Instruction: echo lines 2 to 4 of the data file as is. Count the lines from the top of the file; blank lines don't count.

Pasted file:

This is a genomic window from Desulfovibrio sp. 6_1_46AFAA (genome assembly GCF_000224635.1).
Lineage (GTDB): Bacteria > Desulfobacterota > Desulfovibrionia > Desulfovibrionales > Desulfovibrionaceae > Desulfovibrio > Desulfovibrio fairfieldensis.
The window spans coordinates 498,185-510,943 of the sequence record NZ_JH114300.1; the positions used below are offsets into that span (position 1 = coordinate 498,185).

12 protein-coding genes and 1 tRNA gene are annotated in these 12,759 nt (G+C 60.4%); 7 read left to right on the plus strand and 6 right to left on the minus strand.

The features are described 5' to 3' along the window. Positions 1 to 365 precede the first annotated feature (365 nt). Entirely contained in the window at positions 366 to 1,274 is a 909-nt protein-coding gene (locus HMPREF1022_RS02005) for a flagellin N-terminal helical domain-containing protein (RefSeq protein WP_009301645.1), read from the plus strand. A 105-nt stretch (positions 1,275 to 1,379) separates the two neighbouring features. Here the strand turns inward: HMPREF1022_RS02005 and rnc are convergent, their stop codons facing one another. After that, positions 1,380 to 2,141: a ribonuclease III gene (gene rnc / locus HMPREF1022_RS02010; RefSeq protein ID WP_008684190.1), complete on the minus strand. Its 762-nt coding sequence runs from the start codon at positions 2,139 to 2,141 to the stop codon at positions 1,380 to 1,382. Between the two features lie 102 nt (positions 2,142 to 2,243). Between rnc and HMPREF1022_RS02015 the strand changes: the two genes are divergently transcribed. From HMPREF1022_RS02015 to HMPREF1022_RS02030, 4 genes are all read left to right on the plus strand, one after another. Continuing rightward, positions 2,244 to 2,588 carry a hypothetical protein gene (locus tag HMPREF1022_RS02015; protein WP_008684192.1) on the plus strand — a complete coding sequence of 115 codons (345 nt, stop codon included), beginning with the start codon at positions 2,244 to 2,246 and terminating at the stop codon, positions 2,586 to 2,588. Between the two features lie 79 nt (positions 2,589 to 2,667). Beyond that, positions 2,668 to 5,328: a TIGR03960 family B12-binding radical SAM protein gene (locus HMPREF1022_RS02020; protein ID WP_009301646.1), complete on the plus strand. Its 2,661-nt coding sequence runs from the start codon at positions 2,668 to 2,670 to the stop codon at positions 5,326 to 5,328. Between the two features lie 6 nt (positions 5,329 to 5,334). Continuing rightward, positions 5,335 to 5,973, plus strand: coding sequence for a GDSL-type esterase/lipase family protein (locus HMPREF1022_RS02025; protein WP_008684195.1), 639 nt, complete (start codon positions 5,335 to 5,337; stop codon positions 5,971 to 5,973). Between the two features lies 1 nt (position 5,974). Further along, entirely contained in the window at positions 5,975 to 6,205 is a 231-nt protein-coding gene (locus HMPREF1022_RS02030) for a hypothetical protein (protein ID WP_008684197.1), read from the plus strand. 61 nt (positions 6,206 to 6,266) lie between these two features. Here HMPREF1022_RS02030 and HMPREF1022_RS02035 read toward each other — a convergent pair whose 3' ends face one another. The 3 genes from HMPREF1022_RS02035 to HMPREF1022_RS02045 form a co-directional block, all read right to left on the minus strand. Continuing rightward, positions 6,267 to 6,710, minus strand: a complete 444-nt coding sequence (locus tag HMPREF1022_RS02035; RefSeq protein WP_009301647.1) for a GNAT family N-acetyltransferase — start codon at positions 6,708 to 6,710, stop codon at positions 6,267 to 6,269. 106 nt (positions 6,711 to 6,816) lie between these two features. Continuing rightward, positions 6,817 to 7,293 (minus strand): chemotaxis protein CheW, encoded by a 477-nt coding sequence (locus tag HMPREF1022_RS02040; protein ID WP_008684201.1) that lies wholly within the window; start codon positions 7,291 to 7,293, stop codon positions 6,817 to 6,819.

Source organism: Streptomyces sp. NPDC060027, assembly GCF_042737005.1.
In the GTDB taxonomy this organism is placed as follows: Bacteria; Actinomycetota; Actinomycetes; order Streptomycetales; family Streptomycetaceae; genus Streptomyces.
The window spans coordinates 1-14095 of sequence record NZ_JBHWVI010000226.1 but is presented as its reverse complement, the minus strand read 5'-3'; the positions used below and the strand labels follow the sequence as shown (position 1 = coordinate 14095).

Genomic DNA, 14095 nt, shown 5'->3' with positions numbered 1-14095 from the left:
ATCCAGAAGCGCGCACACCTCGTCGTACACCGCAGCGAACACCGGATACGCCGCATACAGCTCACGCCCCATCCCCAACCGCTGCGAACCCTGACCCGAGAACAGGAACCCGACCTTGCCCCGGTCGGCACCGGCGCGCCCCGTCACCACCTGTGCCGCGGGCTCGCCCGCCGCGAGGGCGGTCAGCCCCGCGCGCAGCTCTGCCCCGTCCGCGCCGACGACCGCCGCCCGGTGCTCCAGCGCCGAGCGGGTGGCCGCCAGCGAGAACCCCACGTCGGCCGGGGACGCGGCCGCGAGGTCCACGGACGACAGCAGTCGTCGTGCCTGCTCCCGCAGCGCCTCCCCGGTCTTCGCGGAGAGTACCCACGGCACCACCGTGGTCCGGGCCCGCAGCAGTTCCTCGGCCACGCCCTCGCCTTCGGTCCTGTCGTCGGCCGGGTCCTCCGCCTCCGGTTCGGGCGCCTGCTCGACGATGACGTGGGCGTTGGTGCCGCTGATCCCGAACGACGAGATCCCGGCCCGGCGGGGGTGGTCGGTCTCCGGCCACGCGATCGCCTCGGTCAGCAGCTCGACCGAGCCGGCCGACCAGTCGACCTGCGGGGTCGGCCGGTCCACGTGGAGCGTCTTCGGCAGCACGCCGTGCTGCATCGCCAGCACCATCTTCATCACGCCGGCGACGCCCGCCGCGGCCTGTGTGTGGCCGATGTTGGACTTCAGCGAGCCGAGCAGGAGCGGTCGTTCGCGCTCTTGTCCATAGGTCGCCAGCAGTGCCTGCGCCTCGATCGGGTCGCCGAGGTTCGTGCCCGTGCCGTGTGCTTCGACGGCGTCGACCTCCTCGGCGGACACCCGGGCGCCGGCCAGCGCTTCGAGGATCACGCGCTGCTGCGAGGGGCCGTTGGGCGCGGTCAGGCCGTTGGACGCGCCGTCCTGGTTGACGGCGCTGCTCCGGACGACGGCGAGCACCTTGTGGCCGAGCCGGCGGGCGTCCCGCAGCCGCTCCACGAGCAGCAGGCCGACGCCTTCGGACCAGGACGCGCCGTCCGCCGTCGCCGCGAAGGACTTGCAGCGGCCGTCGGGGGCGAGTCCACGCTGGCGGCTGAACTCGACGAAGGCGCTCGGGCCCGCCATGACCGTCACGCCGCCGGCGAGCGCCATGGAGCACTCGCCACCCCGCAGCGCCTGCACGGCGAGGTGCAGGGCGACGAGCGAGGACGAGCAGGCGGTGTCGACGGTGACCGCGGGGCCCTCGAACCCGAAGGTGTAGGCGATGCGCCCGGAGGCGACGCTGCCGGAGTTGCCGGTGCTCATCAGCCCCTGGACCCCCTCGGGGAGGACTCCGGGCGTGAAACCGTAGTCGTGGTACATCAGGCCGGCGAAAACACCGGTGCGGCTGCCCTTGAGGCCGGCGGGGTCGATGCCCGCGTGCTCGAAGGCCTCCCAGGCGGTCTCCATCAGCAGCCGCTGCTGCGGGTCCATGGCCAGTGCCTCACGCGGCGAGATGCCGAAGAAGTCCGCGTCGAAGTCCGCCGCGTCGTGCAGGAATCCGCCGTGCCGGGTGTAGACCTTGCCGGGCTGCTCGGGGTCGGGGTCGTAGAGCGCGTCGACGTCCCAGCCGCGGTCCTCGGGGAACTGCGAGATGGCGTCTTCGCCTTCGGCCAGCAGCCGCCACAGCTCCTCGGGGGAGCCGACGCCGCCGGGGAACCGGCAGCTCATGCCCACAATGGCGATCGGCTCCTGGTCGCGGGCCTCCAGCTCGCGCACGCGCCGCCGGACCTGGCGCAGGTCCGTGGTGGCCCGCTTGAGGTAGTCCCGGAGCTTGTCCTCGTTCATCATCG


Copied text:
Lineage (GTDB): Bacteria > Desulfobacterota > Desulfovibrionia > Desulfovibrionales > Desulfovibrionaceae > Desulfovibrio > Desulfovibrio fairfieldensis.
The window spans coordinates 498,185-510,943 of the sequence record NZ_JH114300.1; the positions used below are offsets into that span (position 1 = coordinate 498,185).

12 protein-coding genes and 1 tRNA gene are annotated in these 12,759 nt (G+C 60.4%); 7 read left to right on the plus strand and 6 right to left on the minus strand.